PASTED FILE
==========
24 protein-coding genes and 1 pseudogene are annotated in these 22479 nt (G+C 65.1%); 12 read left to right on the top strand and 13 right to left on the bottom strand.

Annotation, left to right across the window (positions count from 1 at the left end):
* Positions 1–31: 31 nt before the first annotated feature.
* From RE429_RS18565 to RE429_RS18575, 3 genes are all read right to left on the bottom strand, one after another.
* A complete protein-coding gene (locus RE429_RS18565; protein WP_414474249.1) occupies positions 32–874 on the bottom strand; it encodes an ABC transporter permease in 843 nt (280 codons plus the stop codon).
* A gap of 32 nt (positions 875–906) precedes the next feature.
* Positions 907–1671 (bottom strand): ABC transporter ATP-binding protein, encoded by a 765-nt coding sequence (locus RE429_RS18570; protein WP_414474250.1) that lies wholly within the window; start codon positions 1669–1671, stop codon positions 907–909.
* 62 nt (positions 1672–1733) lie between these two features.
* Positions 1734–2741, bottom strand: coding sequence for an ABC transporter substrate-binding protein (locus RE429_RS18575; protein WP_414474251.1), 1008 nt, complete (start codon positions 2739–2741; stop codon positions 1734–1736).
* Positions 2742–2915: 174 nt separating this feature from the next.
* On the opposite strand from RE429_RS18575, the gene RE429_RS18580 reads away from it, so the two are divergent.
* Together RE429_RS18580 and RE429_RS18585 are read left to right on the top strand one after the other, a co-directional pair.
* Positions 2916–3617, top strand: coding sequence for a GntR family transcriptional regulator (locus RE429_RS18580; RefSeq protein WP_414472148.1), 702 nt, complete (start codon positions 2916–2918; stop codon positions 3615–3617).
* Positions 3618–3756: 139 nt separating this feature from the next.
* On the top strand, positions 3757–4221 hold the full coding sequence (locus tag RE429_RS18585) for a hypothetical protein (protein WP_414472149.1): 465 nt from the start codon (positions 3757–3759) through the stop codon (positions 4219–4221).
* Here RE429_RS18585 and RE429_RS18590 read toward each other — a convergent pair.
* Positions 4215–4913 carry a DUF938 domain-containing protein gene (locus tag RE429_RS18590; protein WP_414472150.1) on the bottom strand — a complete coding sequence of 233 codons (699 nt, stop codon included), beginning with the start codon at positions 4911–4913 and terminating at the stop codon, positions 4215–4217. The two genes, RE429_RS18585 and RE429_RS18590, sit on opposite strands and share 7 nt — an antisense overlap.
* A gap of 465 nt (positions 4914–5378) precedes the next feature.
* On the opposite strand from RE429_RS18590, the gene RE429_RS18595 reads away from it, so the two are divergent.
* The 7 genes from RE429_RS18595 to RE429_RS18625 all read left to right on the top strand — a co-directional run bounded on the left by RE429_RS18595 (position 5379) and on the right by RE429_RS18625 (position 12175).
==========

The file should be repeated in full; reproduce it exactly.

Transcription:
24 protein-coding genes and 1 pseudogene are annotated in these 22479 nt (G+C 65.1%); 12 read left to right on the top strand and 13 right to left on the bottom strand.

Annotation, left to right across the window (positions count from 1 at the left end):
* Positions 1–31: 31 nt before the first annotated feature.
* From RE429_RS18565 to RE429_RS18575, 3 genes are all read right to left on the bottom strand, one after another.
* A complete protein-coding gene (locus RE429_RS18565; protein WP_414474249.1) occupies positions 32–874 on the bottom strand; it encodes an ABC transporter permease in 843 nt (280 codons plus the stop codon).
* A gap of 32 nt (positions 875–906) precedes the next feature.
* Positions 907–1671 (bottom strand): ABC transporter ATP-binding protein, encoded by a 765-nt coding sequence (locus RE429_RS18570; protein WP_414474250.1) that lies wholly within the window; start codon positions 1669–1671, stop codon positions 907–909.
* 62 nt (positions 1672–1733) lie between these two features.
* Positions 1734–2741, bottom strand: coding sequence for an ABC transporter substrate-binding protein (locus RE429_RS18575; protein WP_414474251.1), 1008 nt, complete (start codon positions 2739–2741; stop codon positions 1734–1736).
* Positions 2742–2915: 174 nt separating this feature from the next.
* On the opposite strand from RE429_RS18575, the gene RE429_RS18580 reads away from it, so the two are divergent.
* Together RE429_RS18580 and RE429_RS18585 are read left to right on the top strand one after the other, a co-directional pair.
* Positions 2916–3617, top strand: coding sequence for a GntR family transcriptional regulator (locus RE429_RS18580; RefSeq protein WP_414472148.1), 702 nt, complete (start codon positions 2916–2918; stop codon positions 3615–3617).
* Positions 3618–3756: 139 nt separating this feature from the next.
* On the top strand, positions 3757–4221 hold the full coding sequence (locus tag RE429_RS18585) for a hypothetical protein (protein WP_414472149.1): 465 nt from the start codon (positions 3757–3759) through the stop codon (positions 4219–4221).
* Here RE429_RS18585 and RE429_RS18590 read toward each other — a convergent pair.
* Positions 4215–4913 carry a DUF938 domain-containing protein gene (locus tag RE429_RS18590; protein WP_414472150.1) on the bottom strand — a complete coding sequence of 233 codons (699 nt, stop codon included), beginning with the start codon at positions 4911–4913 and terminating at the stop codon, positions 4215–4217. The two genes, RE429_RS18585 and RE429_RS18590, sit on opposite strands and share 7 nt — an antisense overlap.
* A gap of 465 nt (positions 4914–5378) precedes the next feature.
* On the opposite strand from RE429_RS18590, the gene RE429_RS18595 reads away from it, so the two are divergent.
* The 7 genes from RE429_RS18595 to RE429_RS18625 all read left to right on the top strand — a co-directional run bounded on the left by RE429_RS18595 (position 5379) and on the right by RE429_RS18625 (position 12175).